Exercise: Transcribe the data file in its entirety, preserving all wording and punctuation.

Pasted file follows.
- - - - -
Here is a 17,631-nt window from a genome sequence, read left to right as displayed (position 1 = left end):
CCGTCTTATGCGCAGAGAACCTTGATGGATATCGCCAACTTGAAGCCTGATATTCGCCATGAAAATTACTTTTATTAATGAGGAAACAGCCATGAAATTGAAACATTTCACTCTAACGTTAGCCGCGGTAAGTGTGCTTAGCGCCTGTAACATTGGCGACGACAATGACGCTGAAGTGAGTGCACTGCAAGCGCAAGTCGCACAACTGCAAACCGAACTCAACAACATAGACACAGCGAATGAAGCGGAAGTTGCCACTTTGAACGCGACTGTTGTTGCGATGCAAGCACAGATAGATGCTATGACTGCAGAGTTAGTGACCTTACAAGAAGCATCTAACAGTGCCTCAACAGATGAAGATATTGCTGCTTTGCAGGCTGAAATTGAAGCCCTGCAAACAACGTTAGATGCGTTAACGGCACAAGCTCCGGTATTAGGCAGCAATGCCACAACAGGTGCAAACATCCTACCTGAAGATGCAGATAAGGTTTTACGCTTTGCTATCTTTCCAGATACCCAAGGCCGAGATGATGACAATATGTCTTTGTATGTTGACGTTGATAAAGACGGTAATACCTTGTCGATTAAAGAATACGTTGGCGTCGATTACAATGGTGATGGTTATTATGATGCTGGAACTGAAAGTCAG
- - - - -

Here is a 17,631-nt window from a genome sequence, read left to right as displayed (position 1 = left end):
CCGTCTTATGCGCAGAGAACCTTGATGGATATCGCCAACTTGAAGCCTGATATTCGCCATGAAAATTACTTTTATTAATGAGGAAACAGCCATGAAATTGAAACATTTCACTCTAACGTTAGCCGCGGTAAGTGTGCTTAGCGCCTGTAACATTGGCGACGACAATGACGCTGAAGTGAGTGCACTGCAAGCGCAAGTCGCACAACTGCAAACCGAACTCAACAACATAGACACAGCGAATGAAGCGGAAGTTGCCACTTTGAACGCGACTGTTGTTGCGATGCAAGCACAGATAGATGCTATGACTGCAGAGTTAGTGACCTTACAAGAAGCATCTAACAGTGCCTCAACAGATGAAGATATTGCTGCTTTGCAGGCTGAAATTGAAGCCCTGCAAACAACGTTAGATGCGTTAACGGCACAAGCTCCGGTATTAGGCAGCAATGCCACAACAGGTGCAAACATCCTACCTGAAGATGCAGATAAGGTTTTACGCTTTGCTATCTTTCCAGATACCCAAGGCCGAGATGATGACAATATGTCTTTGTATGTTGACGTTGATAAAGACGGTAATACCTTGTCGATTAAAGAATACGTTGGCGTCGATTACAATGGTGATGGTTATTATGATGCTGGAACTGAAAGTCAG